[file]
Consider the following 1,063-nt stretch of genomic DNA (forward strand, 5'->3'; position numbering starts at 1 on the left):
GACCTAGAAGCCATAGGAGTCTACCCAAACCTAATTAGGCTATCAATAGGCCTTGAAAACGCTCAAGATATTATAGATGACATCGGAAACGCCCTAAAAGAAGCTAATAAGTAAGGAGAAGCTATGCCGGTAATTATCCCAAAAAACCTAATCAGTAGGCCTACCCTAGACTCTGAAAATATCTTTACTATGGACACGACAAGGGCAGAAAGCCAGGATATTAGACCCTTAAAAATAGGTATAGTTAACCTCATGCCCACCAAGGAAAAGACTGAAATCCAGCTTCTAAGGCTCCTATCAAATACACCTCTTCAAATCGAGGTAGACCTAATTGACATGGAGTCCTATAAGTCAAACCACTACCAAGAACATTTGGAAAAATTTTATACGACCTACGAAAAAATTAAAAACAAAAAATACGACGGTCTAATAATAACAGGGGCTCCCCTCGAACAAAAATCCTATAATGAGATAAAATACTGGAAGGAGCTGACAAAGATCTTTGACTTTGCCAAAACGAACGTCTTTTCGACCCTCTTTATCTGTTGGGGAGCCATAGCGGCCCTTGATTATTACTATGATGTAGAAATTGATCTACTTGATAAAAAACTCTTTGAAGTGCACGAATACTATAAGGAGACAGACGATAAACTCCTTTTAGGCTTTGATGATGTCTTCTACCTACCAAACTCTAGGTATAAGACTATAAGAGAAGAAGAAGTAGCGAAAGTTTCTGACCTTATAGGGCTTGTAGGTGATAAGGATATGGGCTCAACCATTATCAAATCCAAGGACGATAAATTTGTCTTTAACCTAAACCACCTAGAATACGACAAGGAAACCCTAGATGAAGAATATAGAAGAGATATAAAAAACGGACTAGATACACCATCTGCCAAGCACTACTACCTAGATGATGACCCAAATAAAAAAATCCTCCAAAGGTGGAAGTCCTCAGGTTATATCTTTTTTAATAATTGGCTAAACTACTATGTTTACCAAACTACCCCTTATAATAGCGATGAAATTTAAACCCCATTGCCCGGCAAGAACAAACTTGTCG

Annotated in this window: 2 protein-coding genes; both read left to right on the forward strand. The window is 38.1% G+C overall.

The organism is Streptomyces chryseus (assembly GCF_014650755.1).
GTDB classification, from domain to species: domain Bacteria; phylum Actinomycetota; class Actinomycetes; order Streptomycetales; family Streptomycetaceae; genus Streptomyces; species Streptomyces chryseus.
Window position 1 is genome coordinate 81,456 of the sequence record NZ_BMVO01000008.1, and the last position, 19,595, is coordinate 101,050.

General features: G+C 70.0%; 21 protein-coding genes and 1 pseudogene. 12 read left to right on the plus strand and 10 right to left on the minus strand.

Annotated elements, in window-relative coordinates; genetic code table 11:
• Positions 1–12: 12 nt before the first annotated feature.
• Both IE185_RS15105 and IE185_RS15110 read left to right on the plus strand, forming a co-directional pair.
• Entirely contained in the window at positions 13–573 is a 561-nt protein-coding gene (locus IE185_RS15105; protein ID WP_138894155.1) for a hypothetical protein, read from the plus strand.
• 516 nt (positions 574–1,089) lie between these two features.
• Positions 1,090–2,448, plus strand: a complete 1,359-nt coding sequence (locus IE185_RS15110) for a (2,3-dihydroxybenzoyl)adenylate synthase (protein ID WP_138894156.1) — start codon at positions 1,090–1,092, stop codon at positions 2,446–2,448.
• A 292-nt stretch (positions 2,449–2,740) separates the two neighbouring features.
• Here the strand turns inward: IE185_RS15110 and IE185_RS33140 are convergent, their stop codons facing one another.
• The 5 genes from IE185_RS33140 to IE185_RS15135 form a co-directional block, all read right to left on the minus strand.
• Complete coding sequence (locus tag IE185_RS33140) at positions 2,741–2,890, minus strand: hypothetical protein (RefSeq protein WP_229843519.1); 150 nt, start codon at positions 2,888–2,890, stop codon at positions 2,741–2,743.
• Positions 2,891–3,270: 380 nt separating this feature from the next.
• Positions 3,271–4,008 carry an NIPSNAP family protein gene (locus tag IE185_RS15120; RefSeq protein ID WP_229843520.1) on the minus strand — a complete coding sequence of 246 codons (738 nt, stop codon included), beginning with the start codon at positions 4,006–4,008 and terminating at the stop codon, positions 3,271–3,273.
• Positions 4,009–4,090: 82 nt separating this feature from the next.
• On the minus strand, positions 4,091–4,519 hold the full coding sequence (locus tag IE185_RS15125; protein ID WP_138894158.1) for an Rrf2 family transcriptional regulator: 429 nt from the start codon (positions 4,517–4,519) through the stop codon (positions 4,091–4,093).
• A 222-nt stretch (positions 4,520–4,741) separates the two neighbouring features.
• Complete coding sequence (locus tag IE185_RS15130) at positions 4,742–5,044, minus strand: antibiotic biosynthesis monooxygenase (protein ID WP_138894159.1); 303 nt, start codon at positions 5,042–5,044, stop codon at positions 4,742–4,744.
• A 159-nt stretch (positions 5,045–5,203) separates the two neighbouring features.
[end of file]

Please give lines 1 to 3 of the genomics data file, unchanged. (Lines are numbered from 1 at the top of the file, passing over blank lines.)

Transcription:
Consider the following 1,063-nt stretch of genomic DNA (forward strand, 5'->3'; position numbering starts at 1 on the left):
GACCTAGAAGCCATAGGAGTCTACCCAAACCTAATTAGGCTATCAATAGGCCTTGAAAACGCTCAAGATATTATAGATGACATCGGAAACGCCCTAAAAGAAGCTAATAAGTAAGGAGAAGCTATGCCGGTAATTATCCCAAAAAACCTAATCAGTAGGCCTACCCTAGACTCTGAAAATATCTTTACTATGGACACGACAAGGGCAGAAAGCCAGGATATTAGACCCTTAAAAATAGGTATAGTTAACCTCATGCCCACCAAGGAAAAGACTGAAATCCAGCTTCTAAGGCTCCTATCAAATACACCTCTTCAAATCGAGGTAGACCTAATTGACATGGAGTCCTATAAGTCAAACCACTACCAAGAACATTTGGAAAAATTTTATACGACCTACGAAAAAATTAAAAACAAAAAATACGACGGTCTAATAATAACAGGGGCTCCCCTCGAACAAAAATCCTATAATGAGATAAAATACTGGAAGGAGCTGACAAAGATCTTTGACTTTGCCAAAACGAACGTCTTTTCGACCCTCTTTATCTGTTGGGGAGCCATAGCGGCCCTTGATTATTACTATGATGTAGAAATTGATCTACTTGATAAAAAACTCTTTGAAGTGCACGAATACTATAAGGAGACAGACGATAAACTCCTTTTAGGCTTTGATGATGTCTTCTACCTACCAAACTCTAGGTATAAGACTATAAGAGAAGAAGAAGTAGCGAAAGTTTCTGACCTTATAGGGCTTGTAGGTGATAAGGATATGGGCTCAACCATTATCAAATCCAAGGACGATAAATTTGTCTTTAACCTAAACCACCTAGAATACGACAAGGAAACCCTAGATGAAGAATATAGAAGAGATATAAAAAACGGACTAGATACACCATCTGCCAAGCACTACTACCTAGATGATGACCCAAATAAAAAAATCCTCCAAAGGTGGAAGTCCTCAGGTTATATCTTTTTTAATAATTGGCTAAACTACTATGTTTACCAAACTACCCCTTATAATAGCGATGAAATTTAAACCCCATTGCCCGGCAAGAACAAACTTGTCG

Annotated in this window: 2 protein-coding genes; both read left to right on the forward strand. The window is 38.1% G+C overall.